Crime plans and ceasefires take aim at Baltimore's violence

Posted at 5:14 PM, Aug 03, 2017
and last updated 2017-08-04 07:02:10-04

Baltimore City Councilman Brandon Scott released a crime plan late yesterday, a near 40 page document detailing a more holistic approach to crime in the city.

"We just believe that it is time as we said in the plan that the city starts to look beyond policing to resolve the issues of the disease of gun violence in our city and we are offering these up as solutions, a partnership that we hope to get the mayor to talk to us about implementing," Scott said.

The councilman wants to implement more preventative ideas like reducing chronic absenteeism in schools and increasing responsible fatherhood.

His plan also features ideas like doubling down on violence reduction programs like Safe Streets, blight elimination and support for the police department and its community policing model.

"For the 33 years that I have been alive we have only looked at violence through the lens of policing,” Scott said, “That has to stop because it hasn't worked, it is clear that it hasn't worked. With the exception for a few years that has not worked for the city of Baltimore and we have to change our thinking and change the way we operate."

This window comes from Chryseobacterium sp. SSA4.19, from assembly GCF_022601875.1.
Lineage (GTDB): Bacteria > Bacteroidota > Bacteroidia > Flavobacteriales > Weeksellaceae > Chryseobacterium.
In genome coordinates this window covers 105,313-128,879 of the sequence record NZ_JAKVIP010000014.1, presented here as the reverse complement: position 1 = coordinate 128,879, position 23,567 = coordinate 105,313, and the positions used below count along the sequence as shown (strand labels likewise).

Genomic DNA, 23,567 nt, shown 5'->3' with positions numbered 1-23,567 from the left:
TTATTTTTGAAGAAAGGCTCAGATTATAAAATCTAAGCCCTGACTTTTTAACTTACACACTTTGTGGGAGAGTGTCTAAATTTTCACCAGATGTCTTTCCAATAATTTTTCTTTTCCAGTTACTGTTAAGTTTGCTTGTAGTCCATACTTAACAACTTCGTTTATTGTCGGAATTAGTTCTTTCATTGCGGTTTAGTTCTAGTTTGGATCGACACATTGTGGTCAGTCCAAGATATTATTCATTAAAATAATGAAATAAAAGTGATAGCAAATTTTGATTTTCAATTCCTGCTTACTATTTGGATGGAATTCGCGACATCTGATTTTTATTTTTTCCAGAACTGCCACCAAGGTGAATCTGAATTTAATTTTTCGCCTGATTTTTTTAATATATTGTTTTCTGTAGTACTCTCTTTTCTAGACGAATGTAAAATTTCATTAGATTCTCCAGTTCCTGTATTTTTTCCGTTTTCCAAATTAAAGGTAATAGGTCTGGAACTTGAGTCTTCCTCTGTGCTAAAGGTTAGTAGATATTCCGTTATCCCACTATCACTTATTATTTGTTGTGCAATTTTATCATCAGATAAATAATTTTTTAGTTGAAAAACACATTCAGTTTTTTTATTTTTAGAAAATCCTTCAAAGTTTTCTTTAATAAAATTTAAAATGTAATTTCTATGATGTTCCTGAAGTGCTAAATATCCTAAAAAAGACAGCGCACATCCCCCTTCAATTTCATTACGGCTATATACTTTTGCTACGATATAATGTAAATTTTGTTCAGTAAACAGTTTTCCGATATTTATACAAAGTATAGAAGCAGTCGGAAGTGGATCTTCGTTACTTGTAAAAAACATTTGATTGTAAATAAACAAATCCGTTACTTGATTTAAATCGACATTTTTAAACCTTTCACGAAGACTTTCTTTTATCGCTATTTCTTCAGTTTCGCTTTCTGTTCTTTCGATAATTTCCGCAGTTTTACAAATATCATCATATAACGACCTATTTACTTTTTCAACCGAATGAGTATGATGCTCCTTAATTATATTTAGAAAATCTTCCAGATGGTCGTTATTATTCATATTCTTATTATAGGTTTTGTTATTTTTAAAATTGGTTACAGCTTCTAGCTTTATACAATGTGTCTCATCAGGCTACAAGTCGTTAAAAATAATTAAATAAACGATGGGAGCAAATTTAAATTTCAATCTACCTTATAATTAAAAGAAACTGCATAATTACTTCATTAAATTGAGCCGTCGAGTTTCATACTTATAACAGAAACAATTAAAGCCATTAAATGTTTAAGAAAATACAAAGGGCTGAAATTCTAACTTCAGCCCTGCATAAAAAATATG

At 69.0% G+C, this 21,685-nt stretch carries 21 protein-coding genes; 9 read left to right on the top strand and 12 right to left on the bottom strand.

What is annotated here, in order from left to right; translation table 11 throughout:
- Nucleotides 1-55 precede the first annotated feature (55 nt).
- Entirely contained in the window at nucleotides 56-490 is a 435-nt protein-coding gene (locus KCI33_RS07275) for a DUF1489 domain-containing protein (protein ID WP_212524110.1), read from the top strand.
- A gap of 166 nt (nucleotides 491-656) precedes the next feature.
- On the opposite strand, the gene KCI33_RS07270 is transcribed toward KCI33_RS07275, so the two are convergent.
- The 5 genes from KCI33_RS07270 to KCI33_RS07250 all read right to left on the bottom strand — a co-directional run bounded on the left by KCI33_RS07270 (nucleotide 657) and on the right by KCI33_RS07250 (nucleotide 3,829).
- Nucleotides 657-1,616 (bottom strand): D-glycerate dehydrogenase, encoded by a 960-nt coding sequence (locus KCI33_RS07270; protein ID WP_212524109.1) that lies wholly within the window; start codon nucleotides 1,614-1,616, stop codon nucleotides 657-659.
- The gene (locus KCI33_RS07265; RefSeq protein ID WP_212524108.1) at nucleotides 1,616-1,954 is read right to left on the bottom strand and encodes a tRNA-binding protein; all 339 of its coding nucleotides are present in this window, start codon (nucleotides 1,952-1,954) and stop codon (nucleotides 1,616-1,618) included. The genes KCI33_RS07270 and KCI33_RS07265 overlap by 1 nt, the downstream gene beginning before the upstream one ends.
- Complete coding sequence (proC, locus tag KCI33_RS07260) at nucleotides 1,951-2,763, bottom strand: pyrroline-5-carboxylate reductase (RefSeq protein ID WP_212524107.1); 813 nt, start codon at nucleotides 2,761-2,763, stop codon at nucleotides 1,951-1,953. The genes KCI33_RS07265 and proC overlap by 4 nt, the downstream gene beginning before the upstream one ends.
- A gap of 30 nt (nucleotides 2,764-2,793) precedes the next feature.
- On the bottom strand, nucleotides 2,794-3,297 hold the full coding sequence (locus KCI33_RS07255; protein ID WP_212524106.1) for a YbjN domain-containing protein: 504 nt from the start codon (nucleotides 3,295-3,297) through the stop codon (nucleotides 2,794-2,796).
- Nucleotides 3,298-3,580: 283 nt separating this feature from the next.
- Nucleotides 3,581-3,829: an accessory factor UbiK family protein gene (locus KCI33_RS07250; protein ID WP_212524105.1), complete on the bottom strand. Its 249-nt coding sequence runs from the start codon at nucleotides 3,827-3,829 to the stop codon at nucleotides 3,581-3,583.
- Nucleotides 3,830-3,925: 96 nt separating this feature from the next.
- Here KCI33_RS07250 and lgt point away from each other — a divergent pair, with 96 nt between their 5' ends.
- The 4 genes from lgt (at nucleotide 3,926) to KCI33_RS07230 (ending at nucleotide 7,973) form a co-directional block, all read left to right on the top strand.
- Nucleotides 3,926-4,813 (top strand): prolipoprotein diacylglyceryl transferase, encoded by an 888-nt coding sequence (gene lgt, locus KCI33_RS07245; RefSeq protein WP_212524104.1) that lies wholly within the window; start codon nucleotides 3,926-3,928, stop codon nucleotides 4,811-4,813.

Thursday Mayor Catherine Pugh, who has been criticized by Scott and others for not having a plan, reacted to the councilman's plan saying she is sure there are some good ideas but she too is creating a holistic approach she can implement.

"You just can't write a plan,” Pugh said. “You have to be able to implement it and on top of that you have to be able to fund it and I think that is the relationship that I have with the governor and with our federal partners that are in fact providing some services for the city."

But whatever plan trickles down from city hall Erricka Bridgeford hopes it meets with what she knows is bubbling up from the streets.

Bridgeford is the organizer of Baltimore Ceasefire, a campaign to stop killing from this Friday to Sunday.

It is a message that since May, has spread through neighborhoods from east to west.

"Only 12-15 people came to the first meeting in May…Now it's like hundreds and hundreds of people all over the city who are saying this is something we are going to be doing," Bridgeford said.

The posters are everywhere.

Bridgeford knows someone may very well get killed in Baltimore this weekend, but that doesn't mean it would be a failure.

"This one thing can't cure all of that. What it has done is help people understand that they actually have a choice and they have power and there is actually something they can do about this heart breaking situation that we see in our city."

Ceasefire begins  tomorrow and lasts through Sunday. Bridgeford hopes to continue on the success of her messaging to develop a year long effort.

To read the full crime plan by Councilman Brandon Scott click here